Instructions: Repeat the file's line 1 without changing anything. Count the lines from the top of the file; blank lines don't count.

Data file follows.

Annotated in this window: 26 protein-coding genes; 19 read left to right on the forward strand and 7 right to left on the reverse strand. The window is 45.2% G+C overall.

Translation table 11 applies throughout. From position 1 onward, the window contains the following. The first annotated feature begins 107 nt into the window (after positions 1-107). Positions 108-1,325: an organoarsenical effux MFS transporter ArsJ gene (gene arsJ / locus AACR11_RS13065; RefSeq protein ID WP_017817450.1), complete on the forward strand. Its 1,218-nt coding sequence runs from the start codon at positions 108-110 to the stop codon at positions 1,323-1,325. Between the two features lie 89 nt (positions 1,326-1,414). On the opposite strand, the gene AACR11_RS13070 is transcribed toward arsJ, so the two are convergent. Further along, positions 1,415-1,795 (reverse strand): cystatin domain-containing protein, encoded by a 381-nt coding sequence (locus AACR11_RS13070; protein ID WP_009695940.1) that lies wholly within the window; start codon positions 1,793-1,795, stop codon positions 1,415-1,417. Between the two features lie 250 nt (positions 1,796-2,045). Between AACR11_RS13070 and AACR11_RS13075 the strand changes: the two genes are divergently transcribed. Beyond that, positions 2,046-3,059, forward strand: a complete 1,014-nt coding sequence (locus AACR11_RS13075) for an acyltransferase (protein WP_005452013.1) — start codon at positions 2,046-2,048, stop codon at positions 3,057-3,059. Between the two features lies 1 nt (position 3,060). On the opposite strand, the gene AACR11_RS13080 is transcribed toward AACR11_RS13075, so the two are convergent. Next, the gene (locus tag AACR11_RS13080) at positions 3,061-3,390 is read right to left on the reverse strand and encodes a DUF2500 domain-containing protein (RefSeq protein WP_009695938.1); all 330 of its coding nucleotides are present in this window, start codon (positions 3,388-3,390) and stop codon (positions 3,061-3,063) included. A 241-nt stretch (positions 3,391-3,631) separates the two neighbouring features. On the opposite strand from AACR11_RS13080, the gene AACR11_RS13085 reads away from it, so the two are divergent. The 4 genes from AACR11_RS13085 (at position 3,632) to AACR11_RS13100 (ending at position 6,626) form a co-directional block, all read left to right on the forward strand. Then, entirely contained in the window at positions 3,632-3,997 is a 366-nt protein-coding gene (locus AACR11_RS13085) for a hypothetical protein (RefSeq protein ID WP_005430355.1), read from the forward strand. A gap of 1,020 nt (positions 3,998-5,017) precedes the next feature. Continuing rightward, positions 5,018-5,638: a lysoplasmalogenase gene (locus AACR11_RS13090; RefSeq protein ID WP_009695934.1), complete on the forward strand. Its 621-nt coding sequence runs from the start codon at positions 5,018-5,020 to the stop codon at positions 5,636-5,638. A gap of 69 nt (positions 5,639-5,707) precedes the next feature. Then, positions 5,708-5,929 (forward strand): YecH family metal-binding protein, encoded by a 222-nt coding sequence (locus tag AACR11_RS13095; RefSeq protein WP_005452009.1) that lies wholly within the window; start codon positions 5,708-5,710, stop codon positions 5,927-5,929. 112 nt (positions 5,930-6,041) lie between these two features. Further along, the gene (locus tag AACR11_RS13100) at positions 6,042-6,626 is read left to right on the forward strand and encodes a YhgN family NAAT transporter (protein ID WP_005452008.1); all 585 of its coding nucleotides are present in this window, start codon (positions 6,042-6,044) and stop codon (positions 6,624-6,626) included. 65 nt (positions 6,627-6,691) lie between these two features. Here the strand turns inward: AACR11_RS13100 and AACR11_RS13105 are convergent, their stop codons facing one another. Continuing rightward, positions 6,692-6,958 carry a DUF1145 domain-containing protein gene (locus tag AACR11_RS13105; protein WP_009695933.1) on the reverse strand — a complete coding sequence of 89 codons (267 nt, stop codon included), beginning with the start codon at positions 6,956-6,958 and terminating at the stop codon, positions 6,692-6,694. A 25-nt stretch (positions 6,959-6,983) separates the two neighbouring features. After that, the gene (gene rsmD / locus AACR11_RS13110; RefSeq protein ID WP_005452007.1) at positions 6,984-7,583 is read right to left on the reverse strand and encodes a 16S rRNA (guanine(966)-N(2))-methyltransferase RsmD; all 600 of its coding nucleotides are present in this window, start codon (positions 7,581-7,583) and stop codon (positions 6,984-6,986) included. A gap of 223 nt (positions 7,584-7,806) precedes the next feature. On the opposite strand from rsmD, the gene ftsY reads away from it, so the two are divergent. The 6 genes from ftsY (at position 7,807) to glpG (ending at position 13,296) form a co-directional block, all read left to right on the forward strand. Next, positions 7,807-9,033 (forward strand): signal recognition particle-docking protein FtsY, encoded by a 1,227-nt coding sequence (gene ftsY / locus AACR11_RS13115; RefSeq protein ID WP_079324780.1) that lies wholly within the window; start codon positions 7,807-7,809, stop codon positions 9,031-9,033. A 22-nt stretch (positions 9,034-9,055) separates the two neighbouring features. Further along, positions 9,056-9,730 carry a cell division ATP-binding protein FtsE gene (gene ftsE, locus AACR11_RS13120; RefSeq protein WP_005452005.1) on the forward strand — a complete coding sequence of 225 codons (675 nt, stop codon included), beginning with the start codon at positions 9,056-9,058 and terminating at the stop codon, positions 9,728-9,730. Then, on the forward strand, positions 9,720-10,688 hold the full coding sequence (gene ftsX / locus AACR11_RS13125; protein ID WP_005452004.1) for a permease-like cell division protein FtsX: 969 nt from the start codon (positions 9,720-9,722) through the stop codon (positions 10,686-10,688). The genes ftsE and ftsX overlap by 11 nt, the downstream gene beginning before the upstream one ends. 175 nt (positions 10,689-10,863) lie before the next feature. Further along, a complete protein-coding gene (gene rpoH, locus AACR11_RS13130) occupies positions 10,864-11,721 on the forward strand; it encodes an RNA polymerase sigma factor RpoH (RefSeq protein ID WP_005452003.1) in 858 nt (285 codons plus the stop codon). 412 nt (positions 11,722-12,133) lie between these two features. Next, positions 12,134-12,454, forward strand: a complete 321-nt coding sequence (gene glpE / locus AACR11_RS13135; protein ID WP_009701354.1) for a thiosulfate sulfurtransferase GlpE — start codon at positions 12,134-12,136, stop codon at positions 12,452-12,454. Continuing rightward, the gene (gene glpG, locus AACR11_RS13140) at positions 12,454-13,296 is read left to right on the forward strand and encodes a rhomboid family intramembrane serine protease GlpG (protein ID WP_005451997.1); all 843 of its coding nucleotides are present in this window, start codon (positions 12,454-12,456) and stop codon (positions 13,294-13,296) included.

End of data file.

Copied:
Annotated in this window: 26 protein-coding genes; 19 read left to right on the forward strand and 7 right to left on the reverse strand. The window is 45.2% G+C overall.